So, how do you measure the hardness of water? There are chemistry kits that will tell you approximately how many tiny parts of calcium and magnesium you have in your water, but in this chemistry science fair project, you are going to use liquid soap to compare the hardness of different kinds of water. You will see how high of a bubbly lather you can create with each type of water.
Terms and Concepts
- What is the difference between hard and soft water?
- Is the hardness of water the same everywhere?
- What problems does hard water cause?
For information about hard water, see these sources:
- United States Geological Survey. (2009, October 6). Common water measurements. Retrieved January 8, 2010, from http://ga.water.usgs.gov/edu/characteristics.html#Hardness
- Wilkes University. (n.d.). Hard Water Hardness Calcium Magnesium Water Corrosion Mineral Scale. Retrieved January 9, 2010, from http://www.water-research.net/hardness.htm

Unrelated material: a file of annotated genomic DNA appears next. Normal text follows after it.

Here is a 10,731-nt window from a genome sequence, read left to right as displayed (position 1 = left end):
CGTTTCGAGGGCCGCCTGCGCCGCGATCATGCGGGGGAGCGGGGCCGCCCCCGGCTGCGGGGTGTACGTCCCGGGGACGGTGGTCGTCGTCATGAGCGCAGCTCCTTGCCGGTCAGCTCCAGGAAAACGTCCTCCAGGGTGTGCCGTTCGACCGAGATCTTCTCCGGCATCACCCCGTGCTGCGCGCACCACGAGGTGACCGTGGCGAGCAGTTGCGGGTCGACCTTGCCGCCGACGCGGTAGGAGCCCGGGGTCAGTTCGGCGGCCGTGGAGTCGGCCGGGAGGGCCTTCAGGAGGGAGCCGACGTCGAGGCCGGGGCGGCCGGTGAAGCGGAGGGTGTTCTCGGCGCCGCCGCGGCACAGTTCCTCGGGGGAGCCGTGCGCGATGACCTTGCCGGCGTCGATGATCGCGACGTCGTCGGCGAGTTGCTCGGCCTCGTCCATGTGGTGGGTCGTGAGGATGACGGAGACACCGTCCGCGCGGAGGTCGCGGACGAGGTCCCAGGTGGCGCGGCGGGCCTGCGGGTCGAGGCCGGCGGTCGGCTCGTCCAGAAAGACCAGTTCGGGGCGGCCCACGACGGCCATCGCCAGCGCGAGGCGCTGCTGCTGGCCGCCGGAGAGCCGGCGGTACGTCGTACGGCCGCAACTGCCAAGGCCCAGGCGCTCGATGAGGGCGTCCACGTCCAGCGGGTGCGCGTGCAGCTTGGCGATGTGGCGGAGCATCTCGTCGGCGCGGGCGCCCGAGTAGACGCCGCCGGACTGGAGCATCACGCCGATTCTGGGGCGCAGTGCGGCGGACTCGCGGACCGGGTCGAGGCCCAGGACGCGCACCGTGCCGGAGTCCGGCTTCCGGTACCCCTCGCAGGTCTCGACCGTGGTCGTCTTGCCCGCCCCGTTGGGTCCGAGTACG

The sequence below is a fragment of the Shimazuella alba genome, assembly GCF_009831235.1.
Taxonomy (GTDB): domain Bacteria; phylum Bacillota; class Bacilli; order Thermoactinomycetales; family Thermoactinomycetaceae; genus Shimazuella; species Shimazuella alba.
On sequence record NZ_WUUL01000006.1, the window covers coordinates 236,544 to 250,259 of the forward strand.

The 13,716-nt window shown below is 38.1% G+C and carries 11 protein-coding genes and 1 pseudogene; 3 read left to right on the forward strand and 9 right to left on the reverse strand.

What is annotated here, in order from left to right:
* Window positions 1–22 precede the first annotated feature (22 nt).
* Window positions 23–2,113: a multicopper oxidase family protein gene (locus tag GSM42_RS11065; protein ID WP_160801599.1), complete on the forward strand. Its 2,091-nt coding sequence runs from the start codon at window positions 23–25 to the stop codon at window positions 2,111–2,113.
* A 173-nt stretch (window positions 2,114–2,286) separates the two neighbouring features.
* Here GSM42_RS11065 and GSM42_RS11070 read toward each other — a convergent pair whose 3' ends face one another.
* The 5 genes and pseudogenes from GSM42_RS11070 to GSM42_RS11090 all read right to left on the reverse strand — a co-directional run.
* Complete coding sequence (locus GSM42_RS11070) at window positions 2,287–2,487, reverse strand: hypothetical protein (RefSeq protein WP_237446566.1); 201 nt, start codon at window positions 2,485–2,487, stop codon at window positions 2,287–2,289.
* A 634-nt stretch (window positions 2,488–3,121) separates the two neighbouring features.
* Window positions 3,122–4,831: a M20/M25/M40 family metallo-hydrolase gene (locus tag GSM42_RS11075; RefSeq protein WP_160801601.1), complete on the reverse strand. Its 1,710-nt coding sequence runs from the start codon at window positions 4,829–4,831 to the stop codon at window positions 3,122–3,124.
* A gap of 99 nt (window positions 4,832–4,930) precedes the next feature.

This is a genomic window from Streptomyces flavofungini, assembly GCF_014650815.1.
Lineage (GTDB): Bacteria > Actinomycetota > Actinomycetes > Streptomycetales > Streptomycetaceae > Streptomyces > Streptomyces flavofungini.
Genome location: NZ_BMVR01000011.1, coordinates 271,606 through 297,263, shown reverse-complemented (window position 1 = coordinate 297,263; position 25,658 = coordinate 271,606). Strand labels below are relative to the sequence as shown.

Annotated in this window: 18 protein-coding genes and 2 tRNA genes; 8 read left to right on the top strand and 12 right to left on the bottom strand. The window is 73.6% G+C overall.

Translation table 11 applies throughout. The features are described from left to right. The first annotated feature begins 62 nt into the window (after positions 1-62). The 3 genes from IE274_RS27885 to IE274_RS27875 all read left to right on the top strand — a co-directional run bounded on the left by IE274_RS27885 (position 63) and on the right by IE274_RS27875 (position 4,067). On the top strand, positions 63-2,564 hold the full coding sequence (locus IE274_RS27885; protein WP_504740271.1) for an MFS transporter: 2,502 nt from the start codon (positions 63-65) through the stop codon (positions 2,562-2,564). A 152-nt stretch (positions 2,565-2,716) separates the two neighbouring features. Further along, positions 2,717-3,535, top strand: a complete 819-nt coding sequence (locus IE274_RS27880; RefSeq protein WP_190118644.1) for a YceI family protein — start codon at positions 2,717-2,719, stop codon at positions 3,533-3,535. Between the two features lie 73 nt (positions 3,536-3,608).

This source describes what minerals are:
- Oxford University Museum of Natural History. (n.d.). What is a Mineral? The Learning Zone. Retrieved August 20, 2014, from http://www.oum.ox.ac.uk/thezone/minerals/define/
For help creating graphs, try this website:
- National Center for Education Statistics (n.d.). Create a Graph. Retrieved January 8, 2010, from http://nces.ed.gov/nceskids/CreateAGraph/default.aspx
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Materials and Equipment
- Permanent marker
Shaking jars, cups, or bottles with lids (3)
- Should be equally sized and equally shaped
- Any size is a possible option, but containers that are similar in size to typical water bottles work well.
- Can be glass or clear plastic, though plastic does not have the risk of breakage.
- If you use glass jars, then you will also need safety goggles. Safety goggles are available from an online supplier such as Carolina Biological catalog #646706C.
- Distilled water (1 gallon)
- Bottled mineral water (1 gallon), sometimes called "spring water"; not the carbonated kind
- Tap water (1 gallon)
- Metric measuring cup
- Eye dropper; available at drug stores
Liquid dishwashing soap (1 bottle)
- The kind for washing dishes by hand; not the kind for dishwashers
- A stopwatch that has a seconds reading
- A helper
- Lab notebook
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Remember Your Display Board Supplies
Poster Making Kit
ArtSkills Trifold with Header
Preparing to Test